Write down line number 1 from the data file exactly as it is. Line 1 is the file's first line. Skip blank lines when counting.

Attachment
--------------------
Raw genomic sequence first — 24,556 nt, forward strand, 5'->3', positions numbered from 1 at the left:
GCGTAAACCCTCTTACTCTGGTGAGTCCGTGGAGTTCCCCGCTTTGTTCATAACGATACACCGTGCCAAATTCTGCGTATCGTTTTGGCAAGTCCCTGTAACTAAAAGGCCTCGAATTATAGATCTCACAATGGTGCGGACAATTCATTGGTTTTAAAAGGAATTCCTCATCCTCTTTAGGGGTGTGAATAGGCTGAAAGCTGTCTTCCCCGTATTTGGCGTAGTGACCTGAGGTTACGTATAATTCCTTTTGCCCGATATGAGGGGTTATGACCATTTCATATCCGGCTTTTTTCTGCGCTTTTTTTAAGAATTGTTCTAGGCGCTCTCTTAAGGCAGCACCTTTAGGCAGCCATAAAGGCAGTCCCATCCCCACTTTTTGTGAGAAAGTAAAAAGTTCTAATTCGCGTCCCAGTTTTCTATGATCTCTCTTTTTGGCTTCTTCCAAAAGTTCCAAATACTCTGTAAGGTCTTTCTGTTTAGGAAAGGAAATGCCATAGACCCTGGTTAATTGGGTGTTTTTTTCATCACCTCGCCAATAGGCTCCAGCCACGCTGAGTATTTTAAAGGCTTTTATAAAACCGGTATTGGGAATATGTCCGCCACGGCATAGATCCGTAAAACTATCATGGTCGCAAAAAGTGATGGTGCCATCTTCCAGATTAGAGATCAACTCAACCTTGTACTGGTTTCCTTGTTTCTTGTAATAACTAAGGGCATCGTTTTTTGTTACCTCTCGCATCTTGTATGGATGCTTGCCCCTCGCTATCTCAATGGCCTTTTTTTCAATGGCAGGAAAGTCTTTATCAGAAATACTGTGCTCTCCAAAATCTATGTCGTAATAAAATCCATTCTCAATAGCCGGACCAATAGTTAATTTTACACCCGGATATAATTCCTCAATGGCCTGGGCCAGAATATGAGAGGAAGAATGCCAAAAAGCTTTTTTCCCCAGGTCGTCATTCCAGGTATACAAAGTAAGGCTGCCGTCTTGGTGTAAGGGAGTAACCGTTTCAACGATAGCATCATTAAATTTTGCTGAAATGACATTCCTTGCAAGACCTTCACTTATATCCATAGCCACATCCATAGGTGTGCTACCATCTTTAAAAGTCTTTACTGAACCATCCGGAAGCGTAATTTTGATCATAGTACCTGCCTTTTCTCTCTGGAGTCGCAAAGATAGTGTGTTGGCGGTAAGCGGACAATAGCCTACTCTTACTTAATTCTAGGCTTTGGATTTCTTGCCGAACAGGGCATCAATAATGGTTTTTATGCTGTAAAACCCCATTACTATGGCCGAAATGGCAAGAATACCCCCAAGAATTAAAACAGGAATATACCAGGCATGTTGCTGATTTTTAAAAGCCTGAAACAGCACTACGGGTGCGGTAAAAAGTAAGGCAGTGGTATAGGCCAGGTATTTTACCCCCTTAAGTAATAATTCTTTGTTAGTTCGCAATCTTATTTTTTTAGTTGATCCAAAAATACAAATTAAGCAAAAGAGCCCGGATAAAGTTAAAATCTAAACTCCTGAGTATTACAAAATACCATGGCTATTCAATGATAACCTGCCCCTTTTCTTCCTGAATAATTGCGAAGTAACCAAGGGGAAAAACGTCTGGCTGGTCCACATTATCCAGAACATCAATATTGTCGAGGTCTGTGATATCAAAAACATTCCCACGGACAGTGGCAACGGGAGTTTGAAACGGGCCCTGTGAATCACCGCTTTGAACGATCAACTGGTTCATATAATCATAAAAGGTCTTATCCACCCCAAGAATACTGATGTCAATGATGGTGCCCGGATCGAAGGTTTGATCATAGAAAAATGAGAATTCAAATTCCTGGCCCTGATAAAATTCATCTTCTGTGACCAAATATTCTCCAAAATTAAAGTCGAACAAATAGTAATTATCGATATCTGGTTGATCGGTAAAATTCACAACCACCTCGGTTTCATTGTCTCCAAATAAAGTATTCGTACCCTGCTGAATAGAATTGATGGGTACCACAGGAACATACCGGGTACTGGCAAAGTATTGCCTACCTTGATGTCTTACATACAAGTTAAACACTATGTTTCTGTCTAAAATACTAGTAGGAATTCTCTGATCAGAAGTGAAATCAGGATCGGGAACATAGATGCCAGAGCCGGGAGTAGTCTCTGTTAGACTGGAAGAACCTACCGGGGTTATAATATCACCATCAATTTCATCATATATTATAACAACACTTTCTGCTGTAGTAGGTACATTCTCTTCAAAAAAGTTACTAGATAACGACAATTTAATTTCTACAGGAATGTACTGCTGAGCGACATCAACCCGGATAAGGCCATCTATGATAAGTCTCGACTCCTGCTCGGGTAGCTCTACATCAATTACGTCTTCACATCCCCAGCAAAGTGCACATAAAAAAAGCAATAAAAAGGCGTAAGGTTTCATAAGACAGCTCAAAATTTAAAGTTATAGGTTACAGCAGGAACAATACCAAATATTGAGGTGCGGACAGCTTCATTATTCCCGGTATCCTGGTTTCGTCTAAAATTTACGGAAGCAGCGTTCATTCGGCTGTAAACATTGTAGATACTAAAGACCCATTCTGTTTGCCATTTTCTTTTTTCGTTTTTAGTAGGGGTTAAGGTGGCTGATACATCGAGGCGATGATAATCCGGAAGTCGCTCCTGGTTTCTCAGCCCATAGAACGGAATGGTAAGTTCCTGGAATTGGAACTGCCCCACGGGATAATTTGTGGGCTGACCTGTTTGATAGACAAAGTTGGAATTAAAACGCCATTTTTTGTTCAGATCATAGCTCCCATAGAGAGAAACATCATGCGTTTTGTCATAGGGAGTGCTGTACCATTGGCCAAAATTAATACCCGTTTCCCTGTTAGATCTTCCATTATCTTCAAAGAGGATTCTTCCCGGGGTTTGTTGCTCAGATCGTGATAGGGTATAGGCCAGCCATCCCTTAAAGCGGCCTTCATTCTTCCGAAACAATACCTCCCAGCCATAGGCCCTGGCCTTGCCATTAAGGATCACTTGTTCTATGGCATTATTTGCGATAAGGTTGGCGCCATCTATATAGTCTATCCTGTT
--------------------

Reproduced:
Raw genomic sequence first — 24,556 nt, forward strand, 5'->3', positions numbered from 1 at the left: